yes^ actually the bit i like best is the fin, even though it only took like 10 minutes, as opposed to the rest of the piece, which took 2.5 hours or so. The trick to getting that super smooth color transition is to use it just like watercolor: load up the merest bit of glaze and draw a fine line, then rinse the color off the brush and blend it with a moist but not sopping wet brush. This wouldn't work as well on a darker color clay body, since it is using the white background as a base and mostly transparent. If you are working on greenware as opposed to bisque you have to be careful not to oversaturate the surface of the clay itself with water, then it can get muddy and kind of ruins the effect. These glazes can be applied much much thicker, but really if you were trying for a more opaque color you would go with liquid underglaze or what have you. I really like to recommend these glazes to people because i have been using them with consistently good results for quite a while; there are limitations of course. A few of the colors don't hold up as well at cone 6 as they would at cone 04, but most of them stay very vibrant.
Anyways, thank you all for the kind words. I had the best time painting this. I really enjoy painting tits, i guess.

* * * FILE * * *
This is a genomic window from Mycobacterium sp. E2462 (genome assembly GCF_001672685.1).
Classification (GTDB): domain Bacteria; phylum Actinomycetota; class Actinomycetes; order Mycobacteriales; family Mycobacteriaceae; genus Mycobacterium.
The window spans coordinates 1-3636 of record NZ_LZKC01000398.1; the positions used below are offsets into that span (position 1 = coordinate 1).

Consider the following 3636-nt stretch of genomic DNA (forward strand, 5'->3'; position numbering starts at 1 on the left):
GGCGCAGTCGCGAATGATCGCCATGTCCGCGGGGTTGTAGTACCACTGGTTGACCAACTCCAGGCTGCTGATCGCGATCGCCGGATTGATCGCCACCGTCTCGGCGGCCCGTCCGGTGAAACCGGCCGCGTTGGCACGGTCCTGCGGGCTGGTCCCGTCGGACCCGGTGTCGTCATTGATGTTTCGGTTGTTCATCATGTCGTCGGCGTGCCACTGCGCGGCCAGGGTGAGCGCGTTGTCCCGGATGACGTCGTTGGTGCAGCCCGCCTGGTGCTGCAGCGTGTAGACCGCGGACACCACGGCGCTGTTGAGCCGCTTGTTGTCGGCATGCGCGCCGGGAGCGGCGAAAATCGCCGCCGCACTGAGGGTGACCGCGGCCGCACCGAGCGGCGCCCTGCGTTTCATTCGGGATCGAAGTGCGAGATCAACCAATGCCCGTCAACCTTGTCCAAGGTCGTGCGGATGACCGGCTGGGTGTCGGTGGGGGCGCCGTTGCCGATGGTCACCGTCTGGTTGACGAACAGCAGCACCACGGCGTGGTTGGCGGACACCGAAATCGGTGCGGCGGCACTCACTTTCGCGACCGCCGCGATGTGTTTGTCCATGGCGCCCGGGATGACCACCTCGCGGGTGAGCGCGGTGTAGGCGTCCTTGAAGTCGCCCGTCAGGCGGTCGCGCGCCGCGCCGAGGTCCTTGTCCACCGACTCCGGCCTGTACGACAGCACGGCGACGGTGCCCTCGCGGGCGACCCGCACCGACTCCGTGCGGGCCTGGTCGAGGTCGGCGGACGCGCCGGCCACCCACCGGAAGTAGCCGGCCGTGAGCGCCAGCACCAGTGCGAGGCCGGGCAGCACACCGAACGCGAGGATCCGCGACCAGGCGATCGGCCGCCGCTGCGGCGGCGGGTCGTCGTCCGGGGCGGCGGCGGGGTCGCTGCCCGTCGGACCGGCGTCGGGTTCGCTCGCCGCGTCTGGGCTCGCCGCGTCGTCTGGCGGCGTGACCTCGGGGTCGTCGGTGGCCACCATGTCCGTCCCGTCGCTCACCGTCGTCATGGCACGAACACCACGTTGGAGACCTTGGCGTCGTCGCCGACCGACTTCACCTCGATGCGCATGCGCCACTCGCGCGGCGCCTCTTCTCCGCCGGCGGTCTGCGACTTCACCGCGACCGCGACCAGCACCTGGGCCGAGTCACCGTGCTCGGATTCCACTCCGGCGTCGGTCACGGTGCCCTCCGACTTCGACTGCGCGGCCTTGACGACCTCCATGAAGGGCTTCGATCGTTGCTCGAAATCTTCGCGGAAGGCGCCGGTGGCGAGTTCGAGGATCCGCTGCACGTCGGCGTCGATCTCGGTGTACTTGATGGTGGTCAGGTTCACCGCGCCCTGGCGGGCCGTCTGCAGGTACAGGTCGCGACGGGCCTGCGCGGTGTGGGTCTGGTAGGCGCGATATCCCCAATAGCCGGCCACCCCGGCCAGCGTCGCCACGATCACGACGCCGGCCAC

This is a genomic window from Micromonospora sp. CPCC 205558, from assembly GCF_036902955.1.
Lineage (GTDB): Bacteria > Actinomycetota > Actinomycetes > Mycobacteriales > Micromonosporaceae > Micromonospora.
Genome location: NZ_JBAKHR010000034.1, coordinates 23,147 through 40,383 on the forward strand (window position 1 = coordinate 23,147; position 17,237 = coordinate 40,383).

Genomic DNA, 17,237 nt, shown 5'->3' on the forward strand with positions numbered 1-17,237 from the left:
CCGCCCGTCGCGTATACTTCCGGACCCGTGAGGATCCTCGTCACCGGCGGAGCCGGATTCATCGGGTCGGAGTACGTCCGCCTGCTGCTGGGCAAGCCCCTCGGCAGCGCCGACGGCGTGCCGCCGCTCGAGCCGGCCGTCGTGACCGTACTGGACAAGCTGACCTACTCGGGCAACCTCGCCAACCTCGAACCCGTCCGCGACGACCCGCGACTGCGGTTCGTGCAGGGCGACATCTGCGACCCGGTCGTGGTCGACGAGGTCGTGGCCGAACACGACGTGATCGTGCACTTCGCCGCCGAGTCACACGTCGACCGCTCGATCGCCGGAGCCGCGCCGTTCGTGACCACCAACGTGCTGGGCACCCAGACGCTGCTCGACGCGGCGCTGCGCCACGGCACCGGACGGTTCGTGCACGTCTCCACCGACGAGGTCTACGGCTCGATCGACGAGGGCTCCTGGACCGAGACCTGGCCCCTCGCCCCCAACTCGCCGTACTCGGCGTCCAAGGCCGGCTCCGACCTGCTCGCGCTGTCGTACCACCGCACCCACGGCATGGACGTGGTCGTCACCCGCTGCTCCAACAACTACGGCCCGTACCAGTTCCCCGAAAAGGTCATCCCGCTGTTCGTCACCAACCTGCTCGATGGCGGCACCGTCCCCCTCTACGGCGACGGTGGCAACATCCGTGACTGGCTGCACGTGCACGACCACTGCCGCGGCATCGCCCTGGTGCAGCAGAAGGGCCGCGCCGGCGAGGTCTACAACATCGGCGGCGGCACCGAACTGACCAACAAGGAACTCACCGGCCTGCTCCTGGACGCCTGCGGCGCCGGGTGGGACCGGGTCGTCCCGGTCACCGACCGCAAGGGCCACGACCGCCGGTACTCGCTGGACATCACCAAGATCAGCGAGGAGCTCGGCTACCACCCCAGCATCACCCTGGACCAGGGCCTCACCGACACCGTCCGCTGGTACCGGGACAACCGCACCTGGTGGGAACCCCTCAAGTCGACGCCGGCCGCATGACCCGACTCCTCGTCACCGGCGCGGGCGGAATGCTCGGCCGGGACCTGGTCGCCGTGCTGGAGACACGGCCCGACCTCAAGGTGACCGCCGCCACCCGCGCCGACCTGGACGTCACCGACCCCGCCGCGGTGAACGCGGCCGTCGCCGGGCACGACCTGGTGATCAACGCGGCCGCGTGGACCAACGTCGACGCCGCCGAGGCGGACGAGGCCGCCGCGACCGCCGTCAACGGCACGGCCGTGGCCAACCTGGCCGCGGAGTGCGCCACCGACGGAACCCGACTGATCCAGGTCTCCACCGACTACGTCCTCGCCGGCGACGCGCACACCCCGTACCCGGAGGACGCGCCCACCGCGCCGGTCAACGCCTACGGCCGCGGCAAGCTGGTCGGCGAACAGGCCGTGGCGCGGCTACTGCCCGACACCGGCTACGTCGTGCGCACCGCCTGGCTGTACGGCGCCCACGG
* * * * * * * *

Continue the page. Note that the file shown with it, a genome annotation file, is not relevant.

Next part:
Hey there. I just finished painting this and i think it turned out pretty well. Its underglaze on greenware, but since it's unlikely i'll get it fired and glazed until next week, I thought I'd post it now. The clay body used is whitestone, which is a cone 6 stoneware, and its got a lot more grog than I'm used to, so the clay has somewhat of a rough texture. The painting is done in Amaco Semi-Moist Underglazes, which i adore. Seriously these things are awesome. Anyways I was really pleased with how this turned out. Let me know what you think.
I like to paint on greenware because you can correct mistakes easily by scraping off the glaze, and you can do some minor sgraffito for things like the shine on her tail. That's just where i scraped the glaze off for a highlight.